[Photo: Sugar cane irrigation ditch; Hawai‘i. Photo by Elias Shura. SP 108819.]
E Ho‘okonākonā, e wehe, e kala
Happy Mele Monday!
Contributed to the collection by Theodore Kelsey, today’s featured mele is a pule kala hana aloha, or a prayer freeing an individual from love magic. According to Pukui, the laukona variety of sugar cane was used in sorcery to break the influence of hana aloha love magic and change love into contempt.
(Mele translation by Mary Kawena Pukui)
E Ho‘okonākonā, e wehe, e kala,
O Ho‘okonākonā, undo release,
Kiola, ho‘ohelele‘i i ka mana‘o,
Cast off, scatter away from the mind,
Make him neglectful, forgetful,
Ho‘opoina loa i ke aloha, ho‘owahāwahā loa,
Forget entirely to love, may he forever dispise instead,
Ho‘opau loa, makemake ‘ole, hemo ka li‘a.
Do away with the liking and the yearning.
‘Āmama, ua noa, lele wale aku lā.
‘Āmama, it is freed, my prayer has flown.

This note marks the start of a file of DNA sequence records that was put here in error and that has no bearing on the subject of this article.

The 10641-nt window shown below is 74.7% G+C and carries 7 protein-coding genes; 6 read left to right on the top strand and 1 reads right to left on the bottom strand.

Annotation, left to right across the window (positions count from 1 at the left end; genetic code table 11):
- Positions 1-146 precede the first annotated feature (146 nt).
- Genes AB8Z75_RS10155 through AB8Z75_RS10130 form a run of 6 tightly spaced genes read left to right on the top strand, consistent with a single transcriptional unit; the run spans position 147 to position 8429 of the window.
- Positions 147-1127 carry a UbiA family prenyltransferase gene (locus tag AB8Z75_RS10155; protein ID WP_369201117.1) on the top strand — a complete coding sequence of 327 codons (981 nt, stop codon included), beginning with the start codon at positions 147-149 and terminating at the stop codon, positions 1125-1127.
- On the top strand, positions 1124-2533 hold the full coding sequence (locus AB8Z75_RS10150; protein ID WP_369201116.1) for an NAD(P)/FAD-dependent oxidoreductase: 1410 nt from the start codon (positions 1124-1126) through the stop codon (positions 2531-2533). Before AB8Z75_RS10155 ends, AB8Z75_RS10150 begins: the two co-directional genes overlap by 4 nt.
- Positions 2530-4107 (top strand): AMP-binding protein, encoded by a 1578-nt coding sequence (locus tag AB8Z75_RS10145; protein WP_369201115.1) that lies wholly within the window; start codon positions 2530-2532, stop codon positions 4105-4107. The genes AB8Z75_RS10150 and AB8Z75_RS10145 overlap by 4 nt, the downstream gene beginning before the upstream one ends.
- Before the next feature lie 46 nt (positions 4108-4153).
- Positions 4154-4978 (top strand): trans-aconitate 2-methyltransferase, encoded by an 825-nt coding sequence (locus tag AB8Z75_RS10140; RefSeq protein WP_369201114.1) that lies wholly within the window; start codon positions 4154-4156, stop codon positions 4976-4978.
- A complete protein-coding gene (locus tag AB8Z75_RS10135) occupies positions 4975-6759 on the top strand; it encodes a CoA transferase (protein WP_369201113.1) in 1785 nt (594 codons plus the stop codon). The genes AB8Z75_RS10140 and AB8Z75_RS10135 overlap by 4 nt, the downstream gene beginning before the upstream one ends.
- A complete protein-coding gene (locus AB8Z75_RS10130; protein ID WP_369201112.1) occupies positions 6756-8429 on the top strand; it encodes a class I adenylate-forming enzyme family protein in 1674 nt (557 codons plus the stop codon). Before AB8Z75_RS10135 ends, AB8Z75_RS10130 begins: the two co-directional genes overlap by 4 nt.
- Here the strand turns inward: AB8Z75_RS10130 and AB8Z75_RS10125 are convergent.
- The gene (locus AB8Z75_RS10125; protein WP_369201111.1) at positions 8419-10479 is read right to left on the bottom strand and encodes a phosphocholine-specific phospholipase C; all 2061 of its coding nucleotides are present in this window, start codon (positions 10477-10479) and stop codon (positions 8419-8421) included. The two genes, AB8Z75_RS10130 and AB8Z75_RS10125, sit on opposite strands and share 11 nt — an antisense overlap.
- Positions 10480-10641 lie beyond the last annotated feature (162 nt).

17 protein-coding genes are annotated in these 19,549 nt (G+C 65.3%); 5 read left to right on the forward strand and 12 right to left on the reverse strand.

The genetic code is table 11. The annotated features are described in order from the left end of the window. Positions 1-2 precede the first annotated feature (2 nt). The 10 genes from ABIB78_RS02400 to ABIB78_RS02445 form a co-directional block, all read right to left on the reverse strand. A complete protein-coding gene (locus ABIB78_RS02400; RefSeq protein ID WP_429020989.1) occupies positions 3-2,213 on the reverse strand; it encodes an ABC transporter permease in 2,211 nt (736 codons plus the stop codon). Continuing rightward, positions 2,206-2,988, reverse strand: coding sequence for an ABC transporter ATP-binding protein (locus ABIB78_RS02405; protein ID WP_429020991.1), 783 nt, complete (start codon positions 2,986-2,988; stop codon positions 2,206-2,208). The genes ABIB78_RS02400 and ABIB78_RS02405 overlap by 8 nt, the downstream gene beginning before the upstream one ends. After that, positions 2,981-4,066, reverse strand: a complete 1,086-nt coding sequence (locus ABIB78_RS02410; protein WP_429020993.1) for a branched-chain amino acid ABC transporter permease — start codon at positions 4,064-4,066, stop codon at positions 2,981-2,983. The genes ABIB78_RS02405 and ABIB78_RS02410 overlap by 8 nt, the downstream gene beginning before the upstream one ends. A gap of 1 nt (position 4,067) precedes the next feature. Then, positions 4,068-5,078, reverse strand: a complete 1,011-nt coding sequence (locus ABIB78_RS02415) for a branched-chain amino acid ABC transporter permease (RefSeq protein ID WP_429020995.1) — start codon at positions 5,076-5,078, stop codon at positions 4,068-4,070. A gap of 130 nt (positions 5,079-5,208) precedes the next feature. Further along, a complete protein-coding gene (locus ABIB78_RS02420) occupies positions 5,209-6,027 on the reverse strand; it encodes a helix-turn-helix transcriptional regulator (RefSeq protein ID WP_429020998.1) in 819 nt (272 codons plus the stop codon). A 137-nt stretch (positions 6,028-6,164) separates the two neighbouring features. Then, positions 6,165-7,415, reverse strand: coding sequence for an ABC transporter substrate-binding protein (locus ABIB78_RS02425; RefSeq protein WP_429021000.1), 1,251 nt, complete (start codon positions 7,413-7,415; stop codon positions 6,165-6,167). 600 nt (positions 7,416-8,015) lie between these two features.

[Call Number: MS SC Roberts 4.2, pg. 74]
Mele are an invaluable primary resource for Hawaiian scholarship and cultural connection. The Welo Hou: Building Connections to the Roberts Mele Collection project, funded in part by the Institute for Museum and Library Services, will improve the digitization, indexing, and accessibility of a unique and treasured collection of mele dating from pre-Western contact to the early 1900s. This pilot project will serve as a model for improved access to and increased engagement with the Bishop Museum Library & Archives’ other mele collections.
Welo Hou, or to unfurl once again, aims to provide more opportunities for researchers of all levels of Hawaiian language and cultural fluency to access the Roberts Collection with ease, and honors the connections between Hawaiian voices of the past and our community of the present.